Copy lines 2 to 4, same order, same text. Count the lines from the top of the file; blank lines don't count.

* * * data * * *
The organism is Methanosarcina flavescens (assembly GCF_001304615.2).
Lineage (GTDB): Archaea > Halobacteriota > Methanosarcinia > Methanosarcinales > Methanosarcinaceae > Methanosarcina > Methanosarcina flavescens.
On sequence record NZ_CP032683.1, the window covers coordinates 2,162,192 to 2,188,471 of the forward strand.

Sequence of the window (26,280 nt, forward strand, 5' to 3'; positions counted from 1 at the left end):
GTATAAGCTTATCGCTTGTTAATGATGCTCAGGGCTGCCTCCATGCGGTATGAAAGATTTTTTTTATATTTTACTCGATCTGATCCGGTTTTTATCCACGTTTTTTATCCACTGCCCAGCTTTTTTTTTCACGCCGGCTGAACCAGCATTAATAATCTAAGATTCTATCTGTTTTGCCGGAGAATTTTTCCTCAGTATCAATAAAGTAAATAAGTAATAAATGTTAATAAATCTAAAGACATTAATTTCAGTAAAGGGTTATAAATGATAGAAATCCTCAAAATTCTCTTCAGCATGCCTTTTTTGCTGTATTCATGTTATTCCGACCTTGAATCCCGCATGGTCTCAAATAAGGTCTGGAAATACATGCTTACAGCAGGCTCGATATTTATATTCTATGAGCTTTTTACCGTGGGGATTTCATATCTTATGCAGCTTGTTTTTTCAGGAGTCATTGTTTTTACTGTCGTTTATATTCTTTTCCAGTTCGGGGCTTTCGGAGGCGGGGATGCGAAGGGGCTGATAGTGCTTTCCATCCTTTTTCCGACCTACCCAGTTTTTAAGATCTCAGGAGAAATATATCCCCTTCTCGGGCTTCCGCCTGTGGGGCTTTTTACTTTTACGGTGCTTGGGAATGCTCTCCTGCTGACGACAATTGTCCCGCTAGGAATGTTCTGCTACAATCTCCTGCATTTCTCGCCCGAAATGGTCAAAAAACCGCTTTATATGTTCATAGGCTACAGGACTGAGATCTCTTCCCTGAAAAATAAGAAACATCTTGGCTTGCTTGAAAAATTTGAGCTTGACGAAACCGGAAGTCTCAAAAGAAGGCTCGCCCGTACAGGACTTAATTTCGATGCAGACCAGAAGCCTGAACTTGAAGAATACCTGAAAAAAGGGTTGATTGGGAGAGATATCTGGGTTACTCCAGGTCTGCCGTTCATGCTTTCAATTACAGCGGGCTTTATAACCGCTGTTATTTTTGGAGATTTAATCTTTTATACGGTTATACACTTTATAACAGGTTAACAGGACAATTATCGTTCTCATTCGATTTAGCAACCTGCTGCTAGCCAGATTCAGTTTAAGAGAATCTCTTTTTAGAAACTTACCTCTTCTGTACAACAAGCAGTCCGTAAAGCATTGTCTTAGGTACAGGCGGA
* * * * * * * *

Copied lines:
Lineage (GTDB): Archaea > Halobacteriota > Methanosarcinia > Methanosarcinales > Methanosarcinaceae > Methanosarcina > Methanosarcina flavescens.
On sequence record NZ_CP032683.1, the window covers coordinates 2,162,192 to 2,188,471 of the forward strand.

Sequence of the window (26,280 nt, forward strand, 5' to 3'; positions counted from 1 at the left end):